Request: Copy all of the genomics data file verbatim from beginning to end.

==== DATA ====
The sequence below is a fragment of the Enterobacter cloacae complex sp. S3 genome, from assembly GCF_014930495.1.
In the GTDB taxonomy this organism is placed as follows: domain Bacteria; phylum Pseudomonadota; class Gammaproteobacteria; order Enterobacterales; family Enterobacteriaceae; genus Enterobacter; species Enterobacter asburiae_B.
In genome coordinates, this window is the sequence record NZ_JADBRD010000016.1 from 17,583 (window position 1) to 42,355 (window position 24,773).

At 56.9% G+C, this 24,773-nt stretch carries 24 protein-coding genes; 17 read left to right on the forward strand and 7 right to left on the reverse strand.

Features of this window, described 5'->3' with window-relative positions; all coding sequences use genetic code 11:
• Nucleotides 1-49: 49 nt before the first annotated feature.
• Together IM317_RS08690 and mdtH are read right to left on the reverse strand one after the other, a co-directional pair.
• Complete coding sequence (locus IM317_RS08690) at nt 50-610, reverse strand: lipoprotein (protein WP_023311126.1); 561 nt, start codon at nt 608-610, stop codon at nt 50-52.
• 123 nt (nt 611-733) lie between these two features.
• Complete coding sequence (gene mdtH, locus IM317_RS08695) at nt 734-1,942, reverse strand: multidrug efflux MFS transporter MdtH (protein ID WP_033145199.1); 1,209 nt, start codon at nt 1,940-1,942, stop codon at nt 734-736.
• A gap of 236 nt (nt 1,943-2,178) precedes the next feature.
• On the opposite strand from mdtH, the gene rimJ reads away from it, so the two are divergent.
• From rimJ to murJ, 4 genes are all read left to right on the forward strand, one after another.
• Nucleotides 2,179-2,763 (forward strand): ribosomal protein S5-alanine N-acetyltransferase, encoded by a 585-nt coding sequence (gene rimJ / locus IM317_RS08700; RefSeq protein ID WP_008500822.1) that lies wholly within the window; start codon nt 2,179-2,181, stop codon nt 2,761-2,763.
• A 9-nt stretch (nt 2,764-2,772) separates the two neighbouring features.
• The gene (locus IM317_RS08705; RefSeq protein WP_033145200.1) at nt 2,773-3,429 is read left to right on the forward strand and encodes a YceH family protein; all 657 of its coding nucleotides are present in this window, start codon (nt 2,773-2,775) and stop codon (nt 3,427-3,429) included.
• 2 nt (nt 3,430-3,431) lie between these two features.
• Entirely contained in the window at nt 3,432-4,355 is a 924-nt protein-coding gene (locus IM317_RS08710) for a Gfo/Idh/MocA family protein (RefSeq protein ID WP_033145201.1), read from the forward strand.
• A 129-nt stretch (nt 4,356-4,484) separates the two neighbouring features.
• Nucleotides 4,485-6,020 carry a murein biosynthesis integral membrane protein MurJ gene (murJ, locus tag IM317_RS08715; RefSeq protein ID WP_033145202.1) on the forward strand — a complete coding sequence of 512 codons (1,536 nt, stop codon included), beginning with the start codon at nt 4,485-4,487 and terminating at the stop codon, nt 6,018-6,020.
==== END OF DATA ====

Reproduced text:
The sequence below is a fragment of the Enterobacter cloacae complex sp. S3 genome, from assembly GCF_014930495.1.
In the GTDB taxonomy this organism is placed as follows: domain Bacteria; phylum Pseudomonadota; class Gammaproteobacteria; order Enterobacterales; family Enterobacteriaceae; genus Enterobacter; species Enterobacter asburiae_B.
In genome coordinates, this window is the sequence record NZ_JADBRD010000016.1 from 17,583 (window position 1) to 42,355 (window position 24,773).

At 56.9% G+C, this 24,773-nt stretch carries 24 protein-coding genes; 17 read left to right on the forward strand and 7 right to left on the reverse strand.

Features of this window, described 5'->3' with window-relative positions; all coding sequences use genetic code 11:
• Nucleotides 1-49: 49 nt before the first annotated feature.
• Together IM317_RS08690 and mdtH are read right to left on the reverse strand one after the other, a co-directional pair.
• Complete coding sequence (locus IM317_RS08690) at nt 50-610, reverse strand: lipoprotein (protein WP_023311126.1); 561 nt, start codon at nt 608-610, stop codon at nt 50-52.
• 123 nt (nt 611-733) lie between these two features.
• Complete coding sequence (gene mdtH, locus IM317_RS08695) at nt 734-1,942, reverse strand: multidrug efflux MFS transporter MdtH (protein ID WP_033145199.1); 1,209 nt, start codon at nt 1,940-1,942, stop codon at nt 734-736.
• A gap of 236 nt (nt 1,943-2,178) precedes the next feature.
• On the opposite strand from mdtH, the gene rimJ reads away from it, so the two are divergent.
• From rimJ to murJ, 4 genes are all read left to right on the forward strand, one after another.
• Nucleotides 2,179-2,763 (forward strand): ribosomal protein S5-alanine N-acetyltransferase, encoded by a 585-nt coding sequence (gene rimJ / locus IM317_RS08700; RefSeq protein ID WP_008500822.1) that lies wholly within the window; start codon nt 2,179-2,181, stop codon nt 2,761-2,763.
• A 9-nt stretch (nt 2,764-2,772) separates the two neighbouring features.
• The gene (locus IM317_RS08705; RefSeq protein WP_033145200.1) at nt 2,773-3,429 is read left to right on the forward strand and encodes a YceH family protein; all 657 of its coding nucleotides are present in this window, start codon (nt 2,773-2,775) and stop codon (nt 3,427-3,429) included.
• 2 nt (nt 3,430-3,431) lie between these two features.
• Entirely contained in the window at nt 3,432-4,355 is a 924-nt protein-coding gene (locus IM317_RS08710) for a Gfo/Idh/MocA family protein (RefSeq protein ID WP_033145201.1), read from the forward strand.
• A 129-nt stretch (nt 4,356-4,484) separates the two neighbouring features.
• Nucleotides 4,485-6,020 carry a murein biosynthesis integral membrane protein MurJ gene (murJ, locus tag IM317_RS08715; RefSeq protein ID WP_033145202.1) on the forward strand — a complete coding sequence of 512 codons (1,536 nt, stop codon included), beginning with the start codon at nt 4,485-4,487 and terminating at the stop codon, nt 6,018-6,020.